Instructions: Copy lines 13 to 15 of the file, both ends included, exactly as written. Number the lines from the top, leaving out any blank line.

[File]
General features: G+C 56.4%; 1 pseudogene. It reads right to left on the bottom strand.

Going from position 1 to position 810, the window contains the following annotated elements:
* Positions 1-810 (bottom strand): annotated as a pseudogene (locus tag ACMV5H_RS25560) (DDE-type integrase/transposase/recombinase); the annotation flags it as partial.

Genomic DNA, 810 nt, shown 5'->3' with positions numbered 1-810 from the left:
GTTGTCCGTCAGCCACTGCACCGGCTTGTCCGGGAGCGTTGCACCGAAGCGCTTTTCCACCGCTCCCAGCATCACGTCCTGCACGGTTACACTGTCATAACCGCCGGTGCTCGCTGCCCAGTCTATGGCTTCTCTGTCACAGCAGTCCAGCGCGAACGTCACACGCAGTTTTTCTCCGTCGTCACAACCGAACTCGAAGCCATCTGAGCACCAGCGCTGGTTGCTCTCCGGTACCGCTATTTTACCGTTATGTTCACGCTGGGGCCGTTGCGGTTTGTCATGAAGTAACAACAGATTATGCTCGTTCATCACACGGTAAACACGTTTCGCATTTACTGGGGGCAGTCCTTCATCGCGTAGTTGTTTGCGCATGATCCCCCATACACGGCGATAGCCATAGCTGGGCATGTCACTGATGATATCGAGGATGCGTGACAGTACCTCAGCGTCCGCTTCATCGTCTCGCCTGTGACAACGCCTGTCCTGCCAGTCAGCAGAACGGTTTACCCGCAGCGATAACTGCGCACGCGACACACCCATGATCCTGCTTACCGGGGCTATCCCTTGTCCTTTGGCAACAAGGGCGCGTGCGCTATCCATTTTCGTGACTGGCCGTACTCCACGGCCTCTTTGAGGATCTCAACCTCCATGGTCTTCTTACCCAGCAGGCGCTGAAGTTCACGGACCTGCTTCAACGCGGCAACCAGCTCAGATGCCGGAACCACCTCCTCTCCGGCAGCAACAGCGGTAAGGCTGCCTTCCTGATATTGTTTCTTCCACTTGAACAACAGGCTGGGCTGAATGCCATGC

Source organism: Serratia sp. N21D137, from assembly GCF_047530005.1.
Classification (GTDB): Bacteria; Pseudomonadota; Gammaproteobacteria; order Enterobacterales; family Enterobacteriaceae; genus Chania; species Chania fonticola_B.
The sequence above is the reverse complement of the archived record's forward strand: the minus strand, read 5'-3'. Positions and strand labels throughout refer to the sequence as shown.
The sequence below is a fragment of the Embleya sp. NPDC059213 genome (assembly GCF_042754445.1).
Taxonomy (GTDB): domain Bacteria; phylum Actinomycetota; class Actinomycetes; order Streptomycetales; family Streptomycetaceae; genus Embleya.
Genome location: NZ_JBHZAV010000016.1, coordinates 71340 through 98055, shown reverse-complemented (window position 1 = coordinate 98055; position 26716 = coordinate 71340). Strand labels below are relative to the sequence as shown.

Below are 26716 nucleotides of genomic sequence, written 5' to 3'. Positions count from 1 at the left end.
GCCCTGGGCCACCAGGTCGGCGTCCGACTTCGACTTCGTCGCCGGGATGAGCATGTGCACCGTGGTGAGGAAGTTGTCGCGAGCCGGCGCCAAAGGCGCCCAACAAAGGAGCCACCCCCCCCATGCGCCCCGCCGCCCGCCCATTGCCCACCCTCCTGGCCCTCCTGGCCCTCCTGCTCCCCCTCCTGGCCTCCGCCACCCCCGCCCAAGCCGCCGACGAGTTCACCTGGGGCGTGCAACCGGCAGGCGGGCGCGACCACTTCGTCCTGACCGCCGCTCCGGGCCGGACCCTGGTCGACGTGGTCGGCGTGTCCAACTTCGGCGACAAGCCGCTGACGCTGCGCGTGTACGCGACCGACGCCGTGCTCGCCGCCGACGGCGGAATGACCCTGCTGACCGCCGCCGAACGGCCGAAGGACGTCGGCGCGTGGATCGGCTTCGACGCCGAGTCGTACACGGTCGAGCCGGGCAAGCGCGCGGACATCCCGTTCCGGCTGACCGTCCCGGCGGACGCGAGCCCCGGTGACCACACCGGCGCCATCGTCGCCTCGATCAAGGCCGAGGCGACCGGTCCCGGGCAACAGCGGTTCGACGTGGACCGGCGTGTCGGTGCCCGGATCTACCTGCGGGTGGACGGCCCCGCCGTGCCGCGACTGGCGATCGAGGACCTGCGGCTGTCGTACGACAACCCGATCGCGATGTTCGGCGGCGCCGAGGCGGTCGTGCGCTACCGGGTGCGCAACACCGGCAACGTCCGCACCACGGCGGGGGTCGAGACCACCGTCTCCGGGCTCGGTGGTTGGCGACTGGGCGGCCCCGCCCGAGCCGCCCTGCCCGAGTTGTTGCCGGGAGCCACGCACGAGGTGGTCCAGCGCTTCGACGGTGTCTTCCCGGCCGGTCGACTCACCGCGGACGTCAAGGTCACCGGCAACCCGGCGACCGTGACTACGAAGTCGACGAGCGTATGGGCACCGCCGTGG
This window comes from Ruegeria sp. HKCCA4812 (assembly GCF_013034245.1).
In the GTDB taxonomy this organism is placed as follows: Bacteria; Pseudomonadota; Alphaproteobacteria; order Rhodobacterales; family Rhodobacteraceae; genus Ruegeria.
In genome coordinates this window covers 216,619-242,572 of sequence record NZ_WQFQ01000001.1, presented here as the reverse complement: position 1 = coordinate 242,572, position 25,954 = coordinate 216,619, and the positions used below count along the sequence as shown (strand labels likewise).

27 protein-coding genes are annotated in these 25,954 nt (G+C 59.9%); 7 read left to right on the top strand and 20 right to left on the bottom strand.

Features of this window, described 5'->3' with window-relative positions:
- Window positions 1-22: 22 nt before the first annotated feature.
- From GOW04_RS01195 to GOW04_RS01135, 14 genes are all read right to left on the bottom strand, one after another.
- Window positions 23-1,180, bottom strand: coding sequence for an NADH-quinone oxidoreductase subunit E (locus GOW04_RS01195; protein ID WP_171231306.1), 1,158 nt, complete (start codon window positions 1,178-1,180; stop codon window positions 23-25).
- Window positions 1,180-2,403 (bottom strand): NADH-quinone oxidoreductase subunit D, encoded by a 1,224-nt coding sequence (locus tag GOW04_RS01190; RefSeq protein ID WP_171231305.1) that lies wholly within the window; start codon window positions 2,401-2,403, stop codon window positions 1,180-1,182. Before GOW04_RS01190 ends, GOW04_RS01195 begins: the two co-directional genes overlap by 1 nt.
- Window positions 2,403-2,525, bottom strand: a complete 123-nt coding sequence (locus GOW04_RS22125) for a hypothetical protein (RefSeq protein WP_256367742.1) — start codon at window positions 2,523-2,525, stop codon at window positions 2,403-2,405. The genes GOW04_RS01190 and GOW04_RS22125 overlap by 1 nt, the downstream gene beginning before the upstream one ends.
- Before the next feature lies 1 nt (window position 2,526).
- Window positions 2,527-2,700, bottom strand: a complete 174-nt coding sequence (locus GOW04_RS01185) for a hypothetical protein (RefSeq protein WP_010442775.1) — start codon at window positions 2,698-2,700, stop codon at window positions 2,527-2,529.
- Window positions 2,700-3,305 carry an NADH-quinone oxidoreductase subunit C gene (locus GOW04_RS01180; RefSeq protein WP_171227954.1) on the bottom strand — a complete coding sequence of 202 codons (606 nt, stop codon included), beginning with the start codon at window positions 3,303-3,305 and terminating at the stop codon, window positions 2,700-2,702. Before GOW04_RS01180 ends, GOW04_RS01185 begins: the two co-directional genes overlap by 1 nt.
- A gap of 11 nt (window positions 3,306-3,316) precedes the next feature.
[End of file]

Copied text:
GCCCTGGGCCACCAGGTCGGCGTCCGACTTCGACTTCGTCGCCGGGATGAGCATGTGCACCGTGGTGAGGAAGTTGTCGCGAGCCGGCGCCAAAGGCGCCCAACAAAGGAGCCACCCCCCCCATGCGCCCCGCCGCCCGCCCATTGCCCACCCTCCTGGCCCTCCTGGCCCTCCTGCTCCCCCTCCTGGCCTCCGCCACCCCCGCCCAAGCCGCCGACGAGTTCACCTGGGGCGTGCAACCGGCAGGCGGGCGCGACCACTTCGTCCTGACCGCCGCTCCGGGCCGGACCCTGGTCGACGTGGTCGGCGTGTCCAACTTCGGCGACAAGCCGCTGACGCTGCGCGTGTACGCGACCGACGCCGTGCTCGCCGCCGACGGCGGAATGACCCTGCTGACCGCCGCCGAACGGCCGAAGGACGTCGGCGCGTGGATCGGCTTCGACGCCGAGTCGTACACGGTCGAGCCGGGCAAGCGCGCGGACATCCCGTTCCGGCTGACCGTCCCGGCGGACGCGAGCCCCGGTGACCACACCGGCGCCATCGTCGCCTCGATCAAGGCCGAGGCGACCGGTCCCGGGCAACAGCGGTTCGACGTGGACCGGCGTGTCGGTGCCCGGATCTACCTGCGGGTGGACGGCCCCGCCGTGCCGCGACTGGCGATCGAGGACCTGCGGCTGTCGTACGACAACCCGATCGCGATGTTCGGCGGCGCCGAGGCGGTCGTGCGCTACCGGGTGCGCAACACCGGCAACGTCCGCACCACGGCGGGGGTCGAGACCACCGTCTCCGGGCTCGGTGGTTGGCGACTGGGCGGCCCCGCCCGAGCCGCCCTGCCCGAGTTGTTGCCGGGAGCCACGCACGAGGTGGTCCAGCGCTTCGACGGTGTCTTCCCGGCCGGTCGACTCACCGCGGACGTCAAGGTCACCGGCAACCCGGCGACCGTGACTACGAAGTCGACGAGCGTATGGGCACCGCCGTGG
This window comes from Ruegeria sp. HKCCA4812 (assembly GCF_013034245.1).
In the GTDB taxonomy this organism is placed as follows: Bacteria; Pseudomonadota; Alphaproteobacteria; order Rhodobacterales; family Rhodobacteraceae; genus Ruegeria.